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Acoustic Neuroma Surgery

By: Kathryn Senior PhD - Updated: 19 Nov 2012 | comments*Discuss
Acoustic Neuroma Ear Tumour Surgery

Acoustic neuroma surgery is the main treatment used for this type of ear tumour. Acoustic neuromas are not usually malignant, aggressive cancers; they are a type of benign tumour that affects the acoustic nerve. This is the main nerve that carries signals from the inner ear to the brain, allowing information from the outside environment to pass to the brain to give us the sense of hearing.

The ear itself has two main functions: one is hearing, the other is balance and the ability to maintain posture. The inner ear contains intricate structures such as the cochlea and the organ of Corti, which detect our position in space constantly. Any disturbances can affect the inner ear, and cause us to feel sick or dizzy or to lose our balance.

How Does Acoustic Neuroma Make You Feel?

As this type of ear tumour grows on the acoustic nerve, this can affect the way that the nerve transmits signals both about hearing and about balance. Someone who develops acoustic neuroma can therefore experience a wide range of different symptoms, including intermittent loss of hearing, increasing problems with ringing in the ear (tinnitus), periods of feeling nauseous and dizzy, and losing their balance for no apparent reason.

These symptoms can be caused by several other medical conditions, so diagnosing acoustic neuroma can take some time. If more obvious causes are ruled out, it is usual to be referred to a medical specialist to have further investigations. These can include imaging tests, such as computer tomography scanning (a CT scan), an X-ray or magnetic resonance imaging scanning (an MRI scan).

Acoustic Neuromas And The Acoustic Nerve

When these imaging test results become available, the specialist will examine them carefully, and most acoustic neuromas are detected. They are very slow growing tumours that start off in the cells that insulate the nerve. Most of the larger nerves in the human body are insulated in much the same way that cables insulate electrical wires in domestic appliances. This insulation around nerve cells takes the form of a protein called myelin. Myelin sheaths are produced by specialist cells called Schwann cells. These are named after the scientist who originally discovered their existence.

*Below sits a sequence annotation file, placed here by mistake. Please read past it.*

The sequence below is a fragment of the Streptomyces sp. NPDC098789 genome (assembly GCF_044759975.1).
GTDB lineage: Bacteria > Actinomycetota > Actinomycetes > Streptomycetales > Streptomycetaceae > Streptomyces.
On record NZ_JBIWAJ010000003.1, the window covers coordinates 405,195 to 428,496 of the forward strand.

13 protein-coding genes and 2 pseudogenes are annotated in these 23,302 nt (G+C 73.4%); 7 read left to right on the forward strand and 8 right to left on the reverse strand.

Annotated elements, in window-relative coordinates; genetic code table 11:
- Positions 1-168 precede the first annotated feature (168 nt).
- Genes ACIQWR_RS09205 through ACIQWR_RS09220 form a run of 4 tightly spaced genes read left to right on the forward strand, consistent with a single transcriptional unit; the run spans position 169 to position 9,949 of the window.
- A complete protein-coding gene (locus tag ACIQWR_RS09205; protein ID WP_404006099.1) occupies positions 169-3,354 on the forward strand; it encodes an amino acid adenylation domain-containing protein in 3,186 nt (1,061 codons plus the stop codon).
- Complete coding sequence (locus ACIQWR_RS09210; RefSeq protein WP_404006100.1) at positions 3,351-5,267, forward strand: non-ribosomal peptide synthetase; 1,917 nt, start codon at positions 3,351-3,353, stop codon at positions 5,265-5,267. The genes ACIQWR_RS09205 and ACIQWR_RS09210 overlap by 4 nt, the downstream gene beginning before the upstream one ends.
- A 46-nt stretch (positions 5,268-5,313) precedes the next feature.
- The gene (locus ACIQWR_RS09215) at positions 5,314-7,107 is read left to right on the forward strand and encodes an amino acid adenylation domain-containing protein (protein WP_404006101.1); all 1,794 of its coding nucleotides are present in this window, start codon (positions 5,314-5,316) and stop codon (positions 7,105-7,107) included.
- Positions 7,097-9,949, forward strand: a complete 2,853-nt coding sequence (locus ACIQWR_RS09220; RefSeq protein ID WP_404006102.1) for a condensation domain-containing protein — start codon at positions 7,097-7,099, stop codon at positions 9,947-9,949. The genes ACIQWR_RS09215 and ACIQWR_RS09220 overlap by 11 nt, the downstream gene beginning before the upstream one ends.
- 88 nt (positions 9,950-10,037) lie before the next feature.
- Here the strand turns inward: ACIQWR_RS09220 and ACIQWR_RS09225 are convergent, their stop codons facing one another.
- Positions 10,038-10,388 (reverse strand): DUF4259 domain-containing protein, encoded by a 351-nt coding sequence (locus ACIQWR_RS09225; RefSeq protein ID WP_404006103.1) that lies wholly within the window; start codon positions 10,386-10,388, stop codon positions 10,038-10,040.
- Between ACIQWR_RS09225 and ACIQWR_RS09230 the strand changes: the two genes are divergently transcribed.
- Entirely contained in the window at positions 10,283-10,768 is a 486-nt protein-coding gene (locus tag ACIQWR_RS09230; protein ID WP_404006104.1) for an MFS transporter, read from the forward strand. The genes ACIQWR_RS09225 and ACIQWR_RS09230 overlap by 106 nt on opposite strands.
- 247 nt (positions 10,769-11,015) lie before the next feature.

Nerve cells and the cells associated with them rarely form tumours, and acoustic neuroma only affects one person in every 100,000 in the population. This means that the often complex surgery used to treat it is a specialised procedure that only a few surgeons in the UK have sufficient experience to carry out.

Acoustic Neuroma Surgery

An operation to remove an acoustic neuroma is a specialised procedure, as it involves surgery inside the inner ear, and sometimes inside the skull, depending on the exact location of the tumour. It is important to remove the growth, as it if continues to grow it will cause the symptoms of hearing loss, tinnitus and balance problems to get worse over time.

Once the tumour has reached a size where symptoms are becoming problematic, surgery may be the only choice available. Until that point is reached, it may be that the surgeon or specialist prefers to keep an eye on the tumour using regular MRI scans, and monitors any worsening of symptoms.

The actual surgery involves microsurgery and neurosurgery, as well as a general anaesthetic. It also carries substantial risks, as the operation can damage structures within the ear, and there are a small proportion of people who experience long-term worsening of their symptoms despite their tumour being removed successfully.

Success Rates And Acoustic Neuroma Surgery

Between 30-65% of people who have surgery to remove their acoustic neuroma usually experience a good outcome. Because the tumour is benign, it does not invade other tissues, and so can be completely removed from the acoustic nerve. If this is done before damage to the nerve becomes permanent, it is likely that symptoms will start to disappear but this could take several weeks or months. Compression of the acoustic nerve takes time to resolve and people need regular check-ups to follow their progress.

The benign nature of the tumour means that it does not spread, but it can recur if not completely removed. It is slow growing, however, so once surgery has been done, it is unlikely that any recurrence of the tumour will cause problems for several years.

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